Flying while pregnant can be a little daunting, but with these tips, you’ll be able to do it with ease! From picking the right seat to packing the right snacks, we’ve got you covered. So take a deep breath and get ready to head to your destination!
Flying When Pregnant
I don’t particularly enjoy flying anytime…but I ESPECIALLY don’t like doing it while I’m pregnant.
This last summer, we traveled by plane a few times – and some legs of the trips were better than others.
I was reminded of the importance of taking it slow, making sure you are comfortable and being prepared for any situation.
With the holidays coming up, I am sure there are MANY pregnant ladies getting ready to fly, so I hope that this post will provide some helpful information to make your flying experience a little less miserable.
But first, a couple FAQs:
Can Pregnant Women Fly?
I mean, can anyone fly?
Okay, that was a lame joke. Yes, pregnant women can fly in an airplane.
You should always discuss travel plans with your care provider, but assuming you have no major complications or issues, there should be no issues flying during your pregnancy.
How Many Weeks Pregnant Can You Fly?
There does come a point in your pregnancy where airlines won’t let you fly, and quite frankly, it wouldn’t be smart!
I mean, I went into labor unexpectedly at 37 weeks – what if I’d been flying because I thought I still had three weeks left?!
The general recommendation is to stop flying after 36 weeks of pregnant. All airlines have different policies, so make sure you check these before your book your flight.
Tips on Flying While pregnant
Okay, if you are only going to be flying once and don’t plan to fly much over the next few years, then this *might* not be worth it to you.
However, I fly several times a year, so last December, Forrest and I decided to get TSA Pre-Check. It was the BEST decision – this was even before I got pregnant, but I was so grateful I had it when I was pregnant (not to mention with kiddos).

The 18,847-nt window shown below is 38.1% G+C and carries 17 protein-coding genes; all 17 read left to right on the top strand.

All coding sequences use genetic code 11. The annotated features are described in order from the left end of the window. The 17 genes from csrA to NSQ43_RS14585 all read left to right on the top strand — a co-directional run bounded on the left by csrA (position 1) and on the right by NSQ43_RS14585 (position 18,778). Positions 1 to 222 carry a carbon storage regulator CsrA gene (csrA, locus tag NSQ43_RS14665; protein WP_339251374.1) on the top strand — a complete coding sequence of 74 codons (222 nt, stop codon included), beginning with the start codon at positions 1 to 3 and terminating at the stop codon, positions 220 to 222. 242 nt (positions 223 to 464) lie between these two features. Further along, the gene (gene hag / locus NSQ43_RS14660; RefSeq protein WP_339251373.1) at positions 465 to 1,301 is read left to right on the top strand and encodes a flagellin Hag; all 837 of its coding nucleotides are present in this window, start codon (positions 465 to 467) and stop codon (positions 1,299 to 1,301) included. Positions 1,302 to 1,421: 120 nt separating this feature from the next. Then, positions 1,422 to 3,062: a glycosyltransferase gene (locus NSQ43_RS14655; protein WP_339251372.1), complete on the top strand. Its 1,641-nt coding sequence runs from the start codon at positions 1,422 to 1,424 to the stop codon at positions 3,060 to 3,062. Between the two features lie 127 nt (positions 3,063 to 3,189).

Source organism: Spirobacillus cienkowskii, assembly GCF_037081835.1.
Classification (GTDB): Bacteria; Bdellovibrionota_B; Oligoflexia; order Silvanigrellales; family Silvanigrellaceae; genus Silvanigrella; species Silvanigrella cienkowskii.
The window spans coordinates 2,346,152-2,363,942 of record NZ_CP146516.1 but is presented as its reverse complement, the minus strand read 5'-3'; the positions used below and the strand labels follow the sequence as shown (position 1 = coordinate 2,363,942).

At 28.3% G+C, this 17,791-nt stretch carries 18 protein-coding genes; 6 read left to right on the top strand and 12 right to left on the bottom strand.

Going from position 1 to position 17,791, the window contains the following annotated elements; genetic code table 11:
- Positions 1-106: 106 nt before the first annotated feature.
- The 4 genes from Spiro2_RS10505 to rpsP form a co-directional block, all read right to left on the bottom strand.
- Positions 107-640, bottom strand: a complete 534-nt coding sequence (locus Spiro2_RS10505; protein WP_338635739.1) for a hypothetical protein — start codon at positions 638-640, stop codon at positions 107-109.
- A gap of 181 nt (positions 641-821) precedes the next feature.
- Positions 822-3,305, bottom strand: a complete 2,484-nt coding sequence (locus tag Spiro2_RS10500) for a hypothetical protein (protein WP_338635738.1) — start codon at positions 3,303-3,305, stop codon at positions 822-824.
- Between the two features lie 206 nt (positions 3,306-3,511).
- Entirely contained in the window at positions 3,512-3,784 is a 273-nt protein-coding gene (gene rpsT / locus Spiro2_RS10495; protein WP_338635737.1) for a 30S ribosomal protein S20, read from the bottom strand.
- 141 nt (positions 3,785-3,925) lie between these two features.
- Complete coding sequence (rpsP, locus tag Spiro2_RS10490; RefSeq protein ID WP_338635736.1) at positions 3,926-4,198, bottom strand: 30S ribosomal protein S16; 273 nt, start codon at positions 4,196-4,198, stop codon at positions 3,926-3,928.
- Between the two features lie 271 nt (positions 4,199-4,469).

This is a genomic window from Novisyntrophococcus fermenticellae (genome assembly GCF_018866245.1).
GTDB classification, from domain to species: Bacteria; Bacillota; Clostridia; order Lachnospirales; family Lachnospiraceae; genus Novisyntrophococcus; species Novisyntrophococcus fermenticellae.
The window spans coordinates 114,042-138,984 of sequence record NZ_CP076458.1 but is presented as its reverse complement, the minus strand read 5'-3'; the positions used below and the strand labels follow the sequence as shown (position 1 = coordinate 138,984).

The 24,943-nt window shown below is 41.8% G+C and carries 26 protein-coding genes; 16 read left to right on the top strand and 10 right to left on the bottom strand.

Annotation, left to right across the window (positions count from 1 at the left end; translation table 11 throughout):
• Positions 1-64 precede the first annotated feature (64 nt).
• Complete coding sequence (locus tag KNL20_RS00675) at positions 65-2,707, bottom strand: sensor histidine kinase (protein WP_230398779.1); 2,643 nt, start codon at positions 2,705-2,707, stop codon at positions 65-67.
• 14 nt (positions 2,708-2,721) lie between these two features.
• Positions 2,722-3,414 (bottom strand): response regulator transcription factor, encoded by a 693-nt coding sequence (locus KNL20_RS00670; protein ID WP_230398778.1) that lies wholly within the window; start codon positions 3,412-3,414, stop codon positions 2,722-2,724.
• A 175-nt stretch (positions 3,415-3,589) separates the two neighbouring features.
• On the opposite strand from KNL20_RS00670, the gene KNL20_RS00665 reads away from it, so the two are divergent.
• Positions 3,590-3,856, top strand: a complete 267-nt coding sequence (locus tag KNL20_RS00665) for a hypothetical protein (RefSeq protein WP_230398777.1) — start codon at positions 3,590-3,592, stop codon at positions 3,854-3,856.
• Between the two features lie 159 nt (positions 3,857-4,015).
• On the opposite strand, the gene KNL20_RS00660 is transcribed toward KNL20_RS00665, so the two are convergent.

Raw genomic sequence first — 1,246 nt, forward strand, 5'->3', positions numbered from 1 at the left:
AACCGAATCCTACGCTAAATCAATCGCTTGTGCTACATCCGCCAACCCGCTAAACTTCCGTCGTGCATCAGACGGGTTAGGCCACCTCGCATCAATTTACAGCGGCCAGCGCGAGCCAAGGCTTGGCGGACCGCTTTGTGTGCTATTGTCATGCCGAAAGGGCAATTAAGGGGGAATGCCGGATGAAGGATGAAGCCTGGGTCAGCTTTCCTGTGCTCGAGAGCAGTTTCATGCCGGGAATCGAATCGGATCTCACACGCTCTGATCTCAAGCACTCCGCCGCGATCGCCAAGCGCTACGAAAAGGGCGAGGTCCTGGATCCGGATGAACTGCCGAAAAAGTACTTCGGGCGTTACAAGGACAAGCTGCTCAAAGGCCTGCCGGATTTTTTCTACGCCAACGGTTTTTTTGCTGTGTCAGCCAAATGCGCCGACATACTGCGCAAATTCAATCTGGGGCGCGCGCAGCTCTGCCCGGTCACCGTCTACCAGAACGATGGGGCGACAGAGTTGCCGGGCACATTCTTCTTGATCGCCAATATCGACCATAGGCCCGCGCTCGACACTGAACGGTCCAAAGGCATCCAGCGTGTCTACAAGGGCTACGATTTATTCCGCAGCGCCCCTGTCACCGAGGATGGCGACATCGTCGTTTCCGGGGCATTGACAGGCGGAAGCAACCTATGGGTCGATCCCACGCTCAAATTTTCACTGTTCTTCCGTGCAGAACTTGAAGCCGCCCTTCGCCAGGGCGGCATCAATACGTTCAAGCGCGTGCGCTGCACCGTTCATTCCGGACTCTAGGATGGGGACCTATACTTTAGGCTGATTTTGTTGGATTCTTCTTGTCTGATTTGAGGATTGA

It is $75 for four years, and you have to go and apply in person. The whole process took about 15 minutes. They told us it would take about a month to hear back, but we were both approved within about a week.
Basically, this allows you to skip most of the security line, not have to take off your shoes, and just make the security part of flying SO MUCH EASIER.
I have used it quite a few times, and not only has it helped us not miss some flights, but the longest we’ve had to wait was *maybe* five minutes – if that. And this was during peak travel times (such as the day after Christmas).
It was SO nice when I was pregnant not having to stand in line very long, lean over to take off my shoes or feel like I had to be at the airport WAY earlier than necessary.
If you are going to be traveling at all (via car or plane) while pregnant, make sure you invest in compression socks.
I never swell when I’m pregnant unless I’m traveling and compression socks can help greatly reduce that.
Flying already increases the risk of blood clots, and the risk is even higher in pregnant women. Compression socks help reduce the risk of blood clots!
They sure aren’t fashionable or even very comfortable, but they can help you feel better in the long run. I hate when I am done traveling, and I look down at my feet and they are like sausages!
Get an Aisle Seat
On a few of my flights, I splurged and paid for Southwest’s Early Bird Check-in so I could for sure get an aisle seat.
This was so worth it to me. On my flight back from North Carolina, I was flying with my family, and since families board before the B boarding group, I didn’t think it was necessary.
Ideally, my boys would have sat next to each other, and I could have sat on the aisle. Unfortunately, World War III about broke out when they realized one of them might not sit by the window, so Forrest and I split up, and I was in the middle seat.
It was THE most miserable flight ever. I was sick the whole time, there was tons of turbulence so I couldn’t get up, and I was starving. This was shortly before I was diagnosed with Gestational Diabetes, and all the snacks I had were super carb-heavy, which made me even sicker by the time I got off the plane.
You want to be able to get up at any time without having to climb over anyone. It’s not a big deal to ask someone to get up and let you out, but it’s a lot easier if you don’t have to – especially if you are battling sickness. I felt so claustrophobic in the middle. As soon as I got off the plane, I ran to the bathroom and threw up.
Throw Up Bag